Commissioners host hearing on Middle Fork Greenway grant

A crowd of community members gathered Feb. 20 for a public hearing on the re-submission of a grant application to the state Parks and Recreation Trust Fund for the Middle Fork Greenway.

The county was notified in November that the previous grant application submitted to PARTF — which would go towards section four of the greenway — was not awarded. The commissioners authorized the county to reapply for the grant but allowed citizens to comment on the matter.

One mile of the greenway in a different section is already completed. Section four of the greenway would run from Blowing Rock to near the Foley Center at Chestnut Ridge, according to a map provided by the Blue Ridge Conservancy.

According to information provided by Blue Ridge Conservancy, $3 million has been raised to purchase land, build trails and fund the 1.3 miles to be constructed. However, an additional $9 to $10 million still needs to be raised to complete the trail.

Each of the nine community members who addressed the commissioners spoke in support of the Middle Fork Greenway.

Marilyn Laxton said in her profession as a licensed counselor she has witnessed the benefits of areas like the greenway on mental health. She said children today are growing up in homes with more electronics and aren’t receiving enough Vitamin D from time outside.

“With few easily accessible outdoor activities, we can’t expect them to be psychologically healthy and happy,” Laxton said. “Children learn self-care from environments and we are failing in our culture to provide nice places for our children to grow up. It should be our priority.”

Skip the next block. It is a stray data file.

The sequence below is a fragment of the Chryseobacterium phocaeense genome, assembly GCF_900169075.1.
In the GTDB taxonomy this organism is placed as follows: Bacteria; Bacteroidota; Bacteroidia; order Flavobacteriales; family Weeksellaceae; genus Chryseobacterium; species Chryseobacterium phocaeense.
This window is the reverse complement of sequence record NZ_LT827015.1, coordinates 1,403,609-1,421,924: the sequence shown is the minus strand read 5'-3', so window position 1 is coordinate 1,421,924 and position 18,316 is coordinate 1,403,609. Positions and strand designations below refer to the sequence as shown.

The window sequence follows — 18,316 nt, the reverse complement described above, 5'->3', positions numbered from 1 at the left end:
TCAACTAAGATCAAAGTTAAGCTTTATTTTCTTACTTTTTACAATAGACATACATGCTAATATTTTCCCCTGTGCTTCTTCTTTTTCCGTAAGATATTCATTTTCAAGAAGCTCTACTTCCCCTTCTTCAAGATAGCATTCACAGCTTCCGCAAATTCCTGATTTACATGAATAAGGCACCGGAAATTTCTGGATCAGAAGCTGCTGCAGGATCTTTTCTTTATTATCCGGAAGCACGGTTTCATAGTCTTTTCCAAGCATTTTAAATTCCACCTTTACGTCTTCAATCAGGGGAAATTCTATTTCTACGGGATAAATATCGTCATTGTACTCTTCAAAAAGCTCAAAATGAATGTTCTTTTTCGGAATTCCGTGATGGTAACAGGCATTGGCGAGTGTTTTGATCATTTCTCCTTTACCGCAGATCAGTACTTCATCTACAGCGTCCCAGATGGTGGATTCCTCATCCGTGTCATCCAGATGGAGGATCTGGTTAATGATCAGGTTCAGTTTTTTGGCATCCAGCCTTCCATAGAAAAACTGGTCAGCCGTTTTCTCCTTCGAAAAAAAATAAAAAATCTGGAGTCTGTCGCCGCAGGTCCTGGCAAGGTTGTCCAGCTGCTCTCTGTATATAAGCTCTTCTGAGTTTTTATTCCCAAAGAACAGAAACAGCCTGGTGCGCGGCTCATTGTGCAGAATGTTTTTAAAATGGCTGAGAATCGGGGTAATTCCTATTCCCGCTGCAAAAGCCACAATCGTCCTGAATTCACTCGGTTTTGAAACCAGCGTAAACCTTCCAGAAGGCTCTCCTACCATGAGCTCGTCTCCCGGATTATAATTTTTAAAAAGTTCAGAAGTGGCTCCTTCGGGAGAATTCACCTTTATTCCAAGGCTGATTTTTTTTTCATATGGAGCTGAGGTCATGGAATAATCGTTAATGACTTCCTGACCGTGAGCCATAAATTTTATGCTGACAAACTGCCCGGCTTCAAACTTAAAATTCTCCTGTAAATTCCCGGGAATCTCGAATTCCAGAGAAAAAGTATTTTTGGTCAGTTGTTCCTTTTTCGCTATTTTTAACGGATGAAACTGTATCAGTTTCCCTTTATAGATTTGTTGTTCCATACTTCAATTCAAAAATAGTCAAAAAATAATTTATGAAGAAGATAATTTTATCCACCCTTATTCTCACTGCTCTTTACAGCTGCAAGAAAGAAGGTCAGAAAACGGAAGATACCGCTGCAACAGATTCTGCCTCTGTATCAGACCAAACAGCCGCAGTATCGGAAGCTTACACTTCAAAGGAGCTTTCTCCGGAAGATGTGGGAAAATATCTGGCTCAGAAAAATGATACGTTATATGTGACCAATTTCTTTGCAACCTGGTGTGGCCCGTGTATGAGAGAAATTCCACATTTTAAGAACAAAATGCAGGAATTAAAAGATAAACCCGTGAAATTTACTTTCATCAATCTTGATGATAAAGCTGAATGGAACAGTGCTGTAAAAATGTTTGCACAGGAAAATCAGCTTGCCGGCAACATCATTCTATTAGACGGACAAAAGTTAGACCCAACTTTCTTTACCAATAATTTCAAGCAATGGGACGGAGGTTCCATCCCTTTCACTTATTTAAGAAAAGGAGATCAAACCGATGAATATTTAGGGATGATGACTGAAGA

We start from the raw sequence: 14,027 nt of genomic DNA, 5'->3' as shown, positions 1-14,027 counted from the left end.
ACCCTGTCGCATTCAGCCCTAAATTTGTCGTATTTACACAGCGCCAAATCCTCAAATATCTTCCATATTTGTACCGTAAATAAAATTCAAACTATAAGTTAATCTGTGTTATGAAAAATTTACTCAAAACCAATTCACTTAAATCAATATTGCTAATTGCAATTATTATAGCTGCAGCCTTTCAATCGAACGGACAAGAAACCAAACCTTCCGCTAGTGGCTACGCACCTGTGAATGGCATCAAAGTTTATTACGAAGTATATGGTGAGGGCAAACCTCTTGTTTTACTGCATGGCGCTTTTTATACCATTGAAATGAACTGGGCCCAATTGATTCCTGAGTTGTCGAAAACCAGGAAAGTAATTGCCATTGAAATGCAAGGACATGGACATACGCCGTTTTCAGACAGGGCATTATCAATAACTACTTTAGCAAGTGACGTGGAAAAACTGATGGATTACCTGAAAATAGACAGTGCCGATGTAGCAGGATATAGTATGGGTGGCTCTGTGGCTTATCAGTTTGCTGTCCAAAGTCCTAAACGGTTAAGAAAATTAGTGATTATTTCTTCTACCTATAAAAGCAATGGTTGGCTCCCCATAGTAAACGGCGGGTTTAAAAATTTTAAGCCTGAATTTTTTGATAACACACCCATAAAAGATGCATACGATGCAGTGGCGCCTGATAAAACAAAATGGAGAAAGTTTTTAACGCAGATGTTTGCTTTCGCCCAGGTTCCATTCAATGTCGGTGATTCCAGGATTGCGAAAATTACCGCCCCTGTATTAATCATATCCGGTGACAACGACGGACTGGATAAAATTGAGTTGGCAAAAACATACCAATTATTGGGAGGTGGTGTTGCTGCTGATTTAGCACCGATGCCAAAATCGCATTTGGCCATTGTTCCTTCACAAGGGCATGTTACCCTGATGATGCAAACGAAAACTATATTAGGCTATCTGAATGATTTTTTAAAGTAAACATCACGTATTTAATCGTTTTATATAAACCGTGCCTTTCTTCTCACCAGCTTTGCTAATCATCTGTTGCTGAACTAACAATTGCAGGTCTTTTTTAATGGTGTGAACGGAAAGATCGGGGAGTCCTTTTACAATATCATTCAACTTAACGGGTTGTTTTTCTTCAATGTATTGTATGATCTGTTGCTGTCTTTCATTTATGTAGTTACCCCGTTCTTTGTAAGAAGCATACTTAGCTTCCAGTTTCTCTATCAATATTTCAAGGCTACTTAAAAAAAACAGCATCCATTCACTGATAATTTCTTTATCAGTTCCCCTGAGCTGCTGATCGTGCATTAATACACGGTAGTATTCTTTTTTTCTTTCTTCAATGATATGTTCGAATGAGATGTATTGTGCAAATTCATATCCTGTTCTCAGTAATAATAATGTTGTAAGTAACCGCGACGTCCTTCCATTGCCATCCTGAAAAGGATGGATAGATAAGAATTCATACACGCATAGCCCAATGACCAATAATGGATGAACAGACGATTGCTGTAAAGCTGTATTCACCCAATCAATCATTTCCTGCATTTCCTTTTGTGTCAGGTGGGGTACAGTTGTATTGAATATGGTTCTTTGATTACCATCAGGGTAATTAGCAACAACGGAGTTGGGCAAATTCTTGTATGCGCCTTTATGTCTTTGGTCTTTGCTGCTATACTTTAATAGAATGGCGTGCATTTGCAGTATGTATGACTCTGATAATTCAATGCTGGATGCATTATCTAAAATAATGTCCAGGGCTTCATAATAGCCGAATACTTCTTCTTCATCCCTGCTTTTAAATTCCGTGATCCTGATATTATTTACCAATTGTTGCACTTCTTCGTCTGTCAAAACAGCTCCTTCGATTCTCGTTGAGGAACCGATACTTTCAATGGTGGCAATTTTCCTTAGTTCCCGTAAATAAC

Community members Eva Rand and Zika Rea spoke to the safety of cyclists and runners in the area who would benefit from a safe space to run or bike.

Rand said she serves on the Middle Fork Greenway task force and retired to the Blue Ridge Mountains five years ago. She said a big draw to the area for her was the opportunities for road cycling. However, she said you couldn’t pay her to ride her bike on U.S. 321 between Boone and Blowing Rock.

“I’m very excited about the prospect of having a safe paved connection between these two communities so I can ride between them and not be worried about the dangerous high-speed traffic,” Rand said.

Rea said she owns ZAP Fitness which works with professional and recreational runners. She said there aren’t many safe roads to run on unless you want to take 40-minute drives to Watauga River Road or Railroad Grade Road. She said she’s had former athletes be hit on roads while running or cycling, and athletes need safer places to exercise.

Appalachian District Health Department Director Jennifer Greene said that according to prior community health needs assessment surveys the department has conducted, indoor and outdoor recreation is one of the top issues community members commented on that they wanted to see the community support.

Wendy Patoprsty, Project Director for the Middle Fork Greenway, said she receives questions every week asking when the project will be finished. She said hopefully this grant, if awarded, will help the trail head in that direction.

During the commissioners’ regular meeting, the board approved Planning and Inspections Director Joe Furman’s request to submit a pre-application to the North Carolina Recreational Trails Program for the full amount of $100,000 for section four of the Middle Fork Greenway.

While a pre-application was submitted two years ago for this grant, at the time only unpaved trails were being funded, according to the information provided by the commissioners. Blue Ridge Conservancy is planning to provide the $25,000 required match.

Nikki Robinson